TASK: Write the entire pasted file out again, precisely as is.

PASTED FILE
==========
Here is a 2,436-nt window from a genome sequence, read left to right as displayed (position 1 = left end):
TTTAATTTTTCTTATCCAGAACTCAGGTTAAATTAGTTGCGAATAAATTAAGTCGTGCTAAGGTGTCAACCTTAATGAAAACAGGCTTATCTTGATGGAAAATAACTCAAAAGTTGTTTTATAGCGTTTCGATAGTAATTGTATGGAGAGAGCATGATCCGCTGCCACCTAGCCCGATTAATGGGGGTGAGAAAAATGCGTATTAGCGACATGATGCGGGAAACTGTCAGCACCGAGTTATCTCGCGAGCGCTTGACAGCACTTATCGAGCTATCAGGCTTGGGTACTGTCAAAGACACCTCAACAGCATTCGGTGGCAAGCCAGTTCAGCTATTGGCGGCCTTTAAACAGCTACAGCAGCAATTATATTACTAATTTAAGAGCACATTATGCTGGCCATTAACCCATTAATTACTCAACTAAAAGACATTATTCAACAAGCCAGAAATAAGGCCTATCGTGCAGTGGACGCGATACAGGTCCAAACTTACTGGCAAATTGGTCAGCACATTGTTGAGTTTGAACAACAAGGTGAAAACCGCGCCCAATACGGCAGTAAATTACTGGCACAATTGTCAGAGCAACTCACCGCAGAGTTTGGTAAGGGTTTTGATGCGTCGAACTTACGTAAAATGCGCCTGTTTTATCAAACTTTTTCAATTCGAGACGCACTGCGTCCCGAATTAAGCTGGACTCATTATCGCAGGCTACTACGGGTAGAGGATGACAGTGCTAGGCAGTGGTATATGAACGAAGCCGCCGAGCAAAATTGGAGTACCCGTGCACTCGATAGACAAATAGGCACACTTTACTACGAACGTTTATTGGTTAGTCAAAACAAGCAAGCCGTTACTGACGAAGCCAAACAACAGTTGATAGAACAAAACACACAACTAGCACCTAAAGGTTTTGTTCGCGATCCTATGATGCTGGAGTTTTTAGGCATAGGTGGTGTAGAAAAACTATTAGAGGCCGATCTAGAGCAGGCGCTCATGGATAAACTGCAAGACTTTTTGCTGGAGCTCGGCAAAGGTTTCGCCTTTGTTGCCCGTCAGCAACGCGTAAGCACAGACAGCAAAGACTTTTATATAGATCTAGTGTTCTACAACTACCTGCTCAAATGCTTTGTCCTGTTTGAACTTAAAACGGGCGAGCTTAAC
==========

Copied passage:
Here is a 2,436-nt window from a genome sequence, read left to right as displayed (position 1 = left end):
TTTAATTTTTCTTATCCAGAACTCAGGTTAAATTAGTTGCGAATAAATTAAGTCGTGCTAAGGTGTCAACCTTAATGAAAACAGGCTTATCTTGATGGAAAATAACTCAAAAGTTGTTTTATAGCGTTTCGATAGTAATTGTATGGAGAGAGCATGATCCGCTGCCACCTAGCCCGATTAATGGGGGTGAGAAAAATGCGTATTAGCGACATGATGCGGGAAACTGTCAGCACCGAGTTATCTCGCGAGCGCTTGACAGCACTTATCGAGCTATCAGGCTTGGGTACTGTCAAAGACACCTCAACAGCATTCGGTGGCAAGCCAGTTCAGCTATTGGCGGCCTTTAAACAGCTACAGCAGCAATTATATTACTAATTTAAGAGCACATTATGCTGGCCATTAACCCATTAATTACTCAACTAAAAGACATTATTCAACAAGCCAGAAATAAGGCCTATCGTGCAGTGGACGCGATACAGGTCCAAACTTACTGGCAAATTGGTCAGCACATTGTTGAGTTTGAACAACAAGGTGAAAACCGCGCCCAATACGGCAGTAAATTACTGGCACAATTGTCAGAGCAACTCACCGCAGAGTTTGGTAAGGGTTTTGATGCGTCGAACTTACGTAAAATGCGCCTGTTTTATCAAACTTTTTCAATTCGAGACGCACTGCGTCCCGAATTAAGCTGGACTCATTATCGCAGGCTACTACGGGTAGAGGATGACAGTGCTAGGCAGTGGTATATGAACGAAGCCGCCGAGCAAAATTGGAGTACCCGTGCACTCGATAGACAAATAGGCACACTTTACTACGAACGTTTATTGGTTAGTCAAAACAAGCAAGCCGTTACTGACGAAGCCAAACAACAGTTGATAGAACAAAACACACAACTAGCACCTAAAGGTTTTGTTCGCGATCCTATGATGCTGGAGTTTTTAGGCATAGGTGGTGTAGAAAAACTATTAGAGGCCGATCTAGAGCAGGCGCTCATGGATAAACTGCAAGACTTTTTGCTGGAGCTCGGCAAAGGTTTCGCCTTTGTTGCCCGTCAGCAACGCGTAAGCACAGACAGCAAAGACTTTTATATAGATCTAGTGTTCTACAACTACCTGCTCAAATGCTTTGTCCTGTTTGAACTTAAAACGGGCGAGCTTAAC